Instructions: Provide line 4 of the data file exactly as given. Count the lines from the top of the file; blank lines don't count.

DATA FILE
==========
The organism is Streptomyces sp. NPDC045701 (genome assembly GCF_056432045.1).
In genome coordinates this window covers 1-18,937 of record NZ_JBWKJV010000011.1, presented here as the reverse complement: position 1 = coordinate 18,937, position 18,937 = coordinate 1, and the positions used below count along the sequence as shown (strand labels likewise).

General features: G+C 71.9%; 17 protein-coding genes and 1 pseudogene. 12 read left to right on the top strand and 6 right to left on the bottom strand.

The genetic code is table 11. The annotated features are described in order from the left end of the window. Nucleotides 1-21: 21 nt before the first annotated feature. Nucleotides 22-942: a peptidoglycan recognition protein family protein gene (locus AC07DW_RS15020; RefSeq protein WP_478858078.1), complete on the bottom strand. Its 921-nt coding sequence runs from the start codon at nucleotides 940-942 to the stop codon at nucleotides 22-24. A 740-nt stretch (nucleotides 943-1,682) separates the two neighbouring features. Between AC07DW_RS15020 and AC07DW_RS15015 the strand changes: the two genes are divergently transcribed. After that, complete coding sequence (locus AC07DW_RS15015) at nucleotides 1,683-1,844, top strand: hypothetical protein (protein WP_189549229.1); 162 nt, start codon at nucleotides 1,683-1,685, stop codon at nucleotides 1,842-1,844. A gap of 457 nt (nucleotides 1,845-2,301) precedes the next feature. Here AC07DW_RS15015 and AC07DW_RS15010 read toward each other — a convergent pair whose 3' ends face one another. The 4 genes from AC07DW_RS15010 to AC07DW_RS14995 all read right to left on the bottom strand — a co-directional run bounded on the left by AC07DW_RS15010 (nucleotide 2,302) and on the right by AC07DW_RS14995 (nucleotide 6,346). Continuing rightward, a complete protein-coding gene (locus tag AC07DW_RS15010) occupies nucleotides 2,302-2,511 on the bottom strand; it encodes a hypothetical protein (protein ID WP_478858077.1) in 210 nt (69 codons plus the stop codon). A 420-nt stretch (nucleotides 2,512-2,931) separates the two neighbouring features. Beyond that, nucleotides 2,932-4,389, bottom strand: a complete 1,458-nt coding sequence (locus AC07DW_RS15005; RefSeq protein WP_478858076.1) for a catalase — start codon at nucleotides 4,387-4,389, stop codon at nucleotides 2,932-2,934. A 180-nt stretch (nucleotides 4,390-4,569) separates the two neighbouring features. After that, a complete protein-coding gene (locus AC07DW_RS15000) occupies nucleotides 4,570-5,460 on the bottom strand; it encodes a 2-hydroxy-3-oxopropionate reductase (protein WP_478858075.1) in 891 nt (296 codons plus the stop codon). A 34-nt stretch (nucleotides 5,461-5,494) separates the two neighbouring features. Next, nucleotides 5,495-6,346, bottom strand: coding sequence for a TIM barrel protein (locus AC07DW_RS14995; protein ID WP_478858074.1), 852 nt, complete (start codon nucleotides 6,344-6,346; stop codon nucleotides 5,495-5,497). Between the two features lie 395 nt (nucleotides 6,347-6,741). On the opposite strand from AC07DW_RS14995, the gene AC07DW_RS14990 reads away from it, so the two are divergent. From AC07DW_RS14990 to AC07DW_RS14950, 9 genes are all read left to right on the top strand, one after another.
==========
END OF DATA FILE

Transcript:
The genetic code is table 11. The annotated features are described in order from the left end of the window. Nucleotides 1-21: 21 nt before the first annotated feature. Nucleotides 22-942: a peptidoglycan recognition protein family protein gene (locus AC07DW_RS15020; RefSeq protein WP_478858078.1), complete on the bottom strand. Its 921-nt coding sequence runs from the start codon at nucleotides 940-942 to the stop codon at nucleotides 22-24. A 740-nt stretch (nucleotides 943-1,682) separates the two neighbouring features. Between AC07DW_RS15020 and AC07DW_RS15015 the strand changes: the two genes are divergently transcribed. After that, complete coding sequence (locus AC07DW_RS15015) at nucleotides 1,683-1,844, top strand: hypothetical protein (protein WP_189549229.1); 162 nt, start codon at nucleotides 1,683-1,685, stop codon at nucleotides 1,842-1,844. A gap of 457 nt (nucleotides 1,845-2,301) precedes the next feature. Here AC07DW_RS15015 and AC07DW_RS15010 read toward each other — a convergent pair whose 3' ends face one another. The 4 genes from AC07DW_RS15010 to AC07DW_RS14995 all read right to left on the bottom strand — a co-directional run bounded on the left by AC07DW_RS15010 (nucleotide 2,302) and on the right by AC07DW_RS14995 (nucleotide 6,346). Continuing rightward, a complete protein-coding gene (locus tag AC07DW_RS15010) occupies nucleotides 2,302-2,511 on the bottom strand; it encodes a hypothetical protein (protein ID WP_478858077.1) in 210 nt (69 codons plus the stop codon). A 420-nt stretch (nucleotides 2,512-2,931) separates the two neighbouring features. Beyond that, nucleotides 2,932-4,389, bottom strand: a complete 1,458-nt coding sequence (locus AC07DW_RS15005; RefSeq protein WP_478858076.1) for a catalase — start codon at nucleotides 4,387-4,389, stop codon at nucleotides 2,932-2,934. A 180-nt stretch (nucleotides 4,390-4,569) separates the two neighbouring features. After that, a complete protein-coding gene (locus AC07DW_RS15000) occupies nucleotides 4,570-5,460 on the bottom strand; it encodes a 2-hydroxy-3-oxopropionate reductase (protein WP_478858075.1) in 891 nt (296 codons plus the stop codon). A 34-nt stretch (nucleotides 5,461-5,494) separates the two neighbouring features. Next, nucleotides 5,495-6,346, bottom strand: coding sequence for a TIM barrel protein (locus AC07DW_RS14995; protein ID WP_478858074.1), 852 nt, complete (start codon nucleotides 6,344-6,346; stop codon nucleotides 5,495-5,497). Between the two features lie 395 nt (nucleotides 6,347-6,741). On the opposite strand from AC07DW_RS14995, the gene AC07DW_RS14990 reads away from it, so the two are divergent. From AC07DW_RS14990 to AC07DW_RS14950, 9 genes are all read left to right on the top strand, one after another.